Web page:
Bankruptcy and the Government’s Response to COVID-19
As sad as it may seem, it should come as no surprise to learn that bankruptcy filings are up across the board. Businesses large and small and individual households have all been hit hard financially by the coronavirus, even if their personal health has been spared. Businesses have been forced to close, and people have been thrown out of work. It may still be many months before the country recovers from the economic effects of dealing with COVID-19, and many people, as consumers or business owners, simply won’t be able to cope with the fallout without relying on the protections of bankruptcy. Here we look at some of the different ways bankruptcy helps individuals and businesses that are struggling financially, including how specific government responses to deal with the pandemic directly impact bankruptcy filers.
Make a Fresh Start With Chapter 7
Chapter 7 bankruptcy lets individuals get a fresh start by eliminating most or all of their unsecured debt, such as credit card debt and medical debt. Some people who have heard of Chapter 7 as “liquidation” bankruptcy worry that their property will be taken from them and sold to pay their creditors, but this does not happen very often. When you file for Chapter 7 bankruptcy, you have a large set of exemptions you can use to keep your property safe from bankruptcy. The federal government and New York State each have their own set of exemptions, with some similarities and significant differences. Your bankruptcy attorney can advise you on which set of exemptions are most favorable to you and help you exempt your property. With the help of an experienced bankruptcy lawyer, most people file a “no-asset” bankruptcy and don’t lose any property, while still getting their unsecured debts discharged in bankruptcy.
By now, you have likely received your stimulus check from the government if you were eligible to receive one. This one-time payment was authorized by federal legislation known as the CARES Act (the Coronavirus Aid, Relief, and Economic Security Act). Depending on income and household size, some received checks of $1,200, $2,400, or more. Nevertheless, this payment was still likely not enough to keep some households from needing to file bankruptcy. Under the CARES Act, the stimulus payment is not counted as part of your income or disposable income for Chapter 7. This provision is important since Chapter 7 is means-tested. Only specific individuals are eligible to file Chapter 7 based on their household earnings and disposable income, so excluding the stimulus payment from countable income was an important benefit to individuals needing to file Chapter 7.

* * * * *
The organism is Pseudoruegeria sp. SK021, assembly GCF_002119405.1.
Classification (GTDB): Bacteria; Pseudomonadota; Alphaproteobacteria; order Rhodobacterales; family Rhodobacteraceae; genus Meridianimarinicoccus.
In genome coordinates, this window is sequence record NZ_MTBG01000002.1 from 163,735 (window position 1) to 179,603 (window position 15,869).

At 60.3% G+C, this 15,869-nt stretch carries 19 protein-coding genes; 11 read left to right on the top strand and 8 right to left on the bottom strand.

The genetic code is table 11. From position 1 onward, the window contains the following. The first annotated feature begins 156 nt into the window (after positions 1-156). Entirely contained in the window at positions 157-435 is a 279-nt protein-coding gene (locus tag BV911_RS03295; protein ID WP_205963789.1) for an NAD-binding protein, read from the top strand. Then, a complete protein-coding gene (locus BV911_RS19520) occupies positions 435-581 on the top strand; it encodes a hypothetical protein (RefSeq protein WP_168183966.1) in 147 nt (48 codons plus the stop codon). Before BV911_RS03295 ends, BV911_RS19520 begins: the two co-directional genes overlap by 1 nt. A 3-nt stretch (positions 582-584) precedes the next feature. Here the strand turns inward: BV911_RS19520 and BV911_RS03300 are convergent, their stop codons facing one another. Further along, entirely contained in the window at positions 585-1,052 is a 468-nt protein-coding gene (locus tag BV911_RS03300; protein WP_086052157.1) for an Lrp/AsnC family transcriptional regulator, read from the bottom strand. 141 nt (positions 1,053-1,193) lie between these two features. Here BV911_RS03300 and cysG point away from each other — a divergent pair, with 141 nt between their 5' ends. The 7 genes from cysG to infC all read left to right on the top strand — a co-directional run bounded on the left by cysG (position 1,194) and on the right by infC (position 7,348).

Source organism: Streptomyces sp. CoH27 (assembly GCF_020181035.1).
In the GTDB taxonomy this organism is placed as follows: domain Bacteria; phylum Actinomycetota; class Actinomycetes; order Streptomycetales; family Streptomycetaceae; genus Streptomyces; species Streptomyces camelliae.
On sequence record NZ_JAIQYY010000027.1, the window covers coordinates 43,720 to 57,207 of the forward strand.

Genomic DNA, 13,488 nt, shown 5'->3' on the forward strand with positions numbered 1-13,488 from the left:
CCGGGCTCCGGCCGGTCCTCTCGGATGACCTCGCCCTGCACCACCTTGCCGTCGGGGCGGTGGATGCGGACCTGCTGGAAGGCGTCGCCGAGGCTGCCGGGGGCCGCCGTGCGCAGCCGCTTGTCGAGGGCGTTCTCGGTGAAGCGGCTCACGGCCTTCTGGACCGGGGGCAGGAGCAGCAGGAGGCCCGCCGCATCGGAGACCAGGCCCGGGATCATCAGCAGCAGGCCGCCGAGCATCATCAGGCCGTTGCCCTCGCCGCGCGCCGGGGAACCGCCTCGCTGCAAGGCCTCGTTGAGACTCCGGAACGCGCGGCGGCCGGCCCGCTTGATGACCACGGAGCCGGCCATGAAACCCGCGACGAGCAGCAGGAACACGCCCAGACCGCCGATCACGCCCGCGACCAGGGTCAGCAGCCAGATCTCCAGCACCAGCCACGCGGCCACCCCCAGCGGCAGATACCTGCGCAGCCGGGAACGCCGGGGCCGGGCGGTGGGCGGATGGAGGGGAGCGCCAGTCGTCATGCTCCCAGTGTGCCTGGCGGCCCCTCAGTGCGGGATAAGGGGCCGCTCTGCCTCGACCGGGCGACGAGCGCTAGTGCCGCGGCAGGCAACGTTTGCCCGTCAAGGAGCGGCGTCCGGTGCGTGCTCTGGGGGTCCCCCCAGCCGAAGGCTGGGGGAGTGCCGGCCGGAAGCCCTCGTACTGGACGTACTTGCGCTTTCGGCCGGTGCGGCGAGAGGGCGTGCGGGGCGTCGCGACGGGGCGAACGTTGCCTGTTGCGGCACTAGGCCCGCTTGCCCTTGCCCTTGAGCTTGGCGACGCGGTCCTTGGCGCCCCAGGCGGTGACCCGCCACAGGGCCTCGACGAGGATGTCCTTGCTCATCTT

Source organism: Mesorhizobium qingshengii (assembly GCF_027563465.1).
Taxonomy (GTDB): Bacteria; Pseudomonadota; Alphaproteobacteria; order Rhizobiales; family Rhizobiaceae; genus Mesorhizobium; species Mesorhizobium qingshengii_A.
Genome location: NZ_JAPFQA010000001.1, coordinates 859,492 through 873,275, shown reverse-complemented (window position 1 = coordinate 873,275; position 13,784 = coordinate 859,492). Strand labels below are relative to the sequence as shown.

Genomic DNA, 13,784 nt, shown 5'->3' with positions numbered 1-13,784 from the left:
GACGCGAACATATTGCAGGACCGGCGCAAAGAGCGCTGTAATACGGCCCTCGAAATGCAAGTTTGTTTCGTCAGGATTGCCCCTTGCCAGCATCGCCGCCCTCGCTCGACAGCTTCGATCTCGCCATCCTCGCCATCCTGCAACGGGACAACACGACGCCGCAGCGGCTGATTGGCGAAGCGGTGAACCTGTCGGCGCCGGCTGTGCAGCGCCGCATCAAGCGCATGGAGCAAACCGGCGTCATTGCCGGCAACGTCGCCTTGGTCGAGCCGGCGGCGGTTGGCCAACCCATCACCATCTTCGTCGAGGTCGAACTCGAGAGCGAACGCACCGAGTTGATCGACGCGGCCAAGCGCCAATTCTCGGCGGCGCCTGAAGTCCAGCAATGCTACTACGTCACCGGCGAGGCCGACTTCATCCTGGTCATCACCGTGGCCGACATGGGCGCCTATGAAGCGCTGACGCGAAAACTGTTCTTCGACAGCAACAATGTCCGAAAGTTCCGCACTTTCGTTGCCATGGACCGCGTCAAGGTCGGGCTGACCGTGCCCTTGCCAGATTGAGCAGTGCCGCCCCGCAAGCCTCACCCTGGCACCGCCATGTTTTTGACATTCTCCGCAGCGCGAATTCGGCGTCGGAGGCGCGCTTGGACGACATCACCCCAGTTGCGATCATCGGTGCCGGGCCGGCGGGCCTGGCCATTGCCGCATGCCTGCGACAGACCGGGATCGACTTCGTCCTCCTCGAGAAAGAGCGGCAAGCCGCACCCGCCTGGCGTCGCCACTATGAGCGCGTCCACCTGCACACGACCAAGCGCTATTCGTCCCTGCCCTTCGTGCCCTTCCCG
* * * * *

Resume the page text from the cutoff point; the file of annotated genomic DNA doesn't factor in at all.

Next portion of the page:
Save Your Home With Chapter 13
Homeowners and others with too much income to file Chapter 7 might instead find relief with Chapter 13. This form of bankruptcy allows you to adjust and eliminate some debts while working on a plan to pay back other debts over a three or five-year period. Chapter 13 can help you save your home from foreclosure if you are in default on your mortgage. With Chapter 13, you can catch up missed payments through your plan and possibly reduce the amount you owe on the house by stripping away a second mortgage or cramming down the balance owed on the first mortgage so that it better matches the home’s actual value.
If you are already participating in Chapter 13, the CARES Act allows you to modify your plan if the coronavirus has caused you to experience “material financial hardship.” Rather than having to complete your plan in three or five years, you can get an extension to as long as seven years. Unfortunately, the law is not settled on what exactly counts as a “material financial hardship” required to get the extension. Talk to your bankruptcy lawyer about your particular circumstances to see if you might qualify.
Save Your Business With Chapter 11
Chapter 11 is the primary form of bankruptcy for business owners. It allows them to stay open while they reorganize and restructure to deal with their outstanding debt and become more profitable. Unfortunately, Chapter 11 reorganizations are typically complicated and require a lot of time and money to get through. In February 2020, Congress enacted a new Chapter 11 subchapter to help businesses reorganize faster and less expensively. This law, the Small Business Reorganization Act, or SBRA, applied to businesses with a debt limit of $2.725 million. Under the CARES Act, however, this limit has been raised to $7.5 million, so many more businesses can now take advantage of the streamlined process for Chapter 11.
Find Out How Bankruptcy Can Help You Cope With CPVOD-19 Financial Disruptions
If you are struggling to make ends meet during these difficult times, bankruptcy might be an appropriate step to keep your home or business above water and help you avoid financial disaster. Talk to a skilled and knowledgeable bankruptcy attorney to discuss your needs and concerns and find out if bankruptcy is right for you. In the Hudson Valley, call Ingber & Provost at our offices in Poughkeepsie (Dutchess County) and Montgomery (Orange County) at 845-733-2720.